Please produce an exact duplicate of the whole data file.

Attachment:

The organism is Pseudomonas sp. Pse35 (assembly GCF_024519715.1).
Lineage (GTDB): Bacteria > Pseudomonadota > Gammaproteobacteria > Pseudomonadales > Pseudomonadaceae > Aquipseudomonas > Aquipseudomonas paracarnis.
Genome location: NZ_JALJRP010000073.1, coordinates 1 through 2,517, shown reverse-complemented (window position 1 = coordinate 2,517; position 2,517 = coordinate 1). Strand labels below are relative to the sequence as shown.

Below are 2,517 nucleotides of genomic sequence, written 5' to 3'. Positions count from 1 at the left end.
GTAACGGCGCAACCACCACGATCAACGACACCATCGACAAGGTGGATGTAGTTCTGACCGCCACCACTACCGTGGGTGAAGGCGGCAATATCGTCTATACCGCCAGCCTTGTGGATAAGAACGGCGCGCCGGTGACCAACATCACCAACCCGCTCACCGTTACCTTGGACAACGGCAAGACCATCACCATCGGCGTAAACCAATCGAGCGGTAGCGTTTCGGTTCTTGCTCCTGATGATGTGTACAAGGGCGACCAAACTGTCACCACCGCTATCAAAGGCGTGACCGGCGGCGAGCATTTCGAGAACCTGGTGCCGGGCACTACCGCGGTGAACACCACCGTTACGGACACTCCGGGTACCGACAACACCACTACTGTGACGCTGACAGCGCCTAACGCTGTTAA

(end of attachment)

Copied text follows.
The organism is Pseudomonas sp. Pse35 (assembly GCF_024519715.1).
Lineage (GTDB): Bacteria > Pseudomonadota > Gammaproteobacteria > Pseudomonadales > Pseudomonadaceae > Aquipseudomonas > Aquipseudomonas paracarnis.
Genome location: NZ_JALJRP010000073.1, coordinates 1 through 2,517, shown reverse-complemented (window position 1 = coordinate 2,517; position 2,517 = coordinate 1). Strand labels below are relative to the sequence as shown.

Below are 2,517 nucleotides of genomic sequence, written 5' to 3'. Positions count from 1 at the left end.
GTAACGGCGCAACCACCACGATCAACGACACCATCGACAAGGTGGATGTAGTTCTGACCGCCACCACTACCGTGGGTGAAGGCGGCAATATCGTCTATACCGCCAGCCTTGTGGATAAGAACGGCGCGCCGGTGACCAACATCACCAACCCGCTCACCGTTACCTTGGACAACGGCAAGACCATCACCATCGGCGTAAACCAATCGAGCGGTAGCGTTTCGGTTCTTGCTCCTGATGATGTGTACAAGGGCGACCAAACTGTCACCACCGCTATCAAAGGCGTGACCGGCGGCGAGCATTTCGAGAACCTGGTGCCGGGCACTACCGCGGTGAACACCACCGTTACGGACACTCCGGGTACCGACAACACCACTACTGTGACGCTGACAGCGCCTAACGCTGTTAA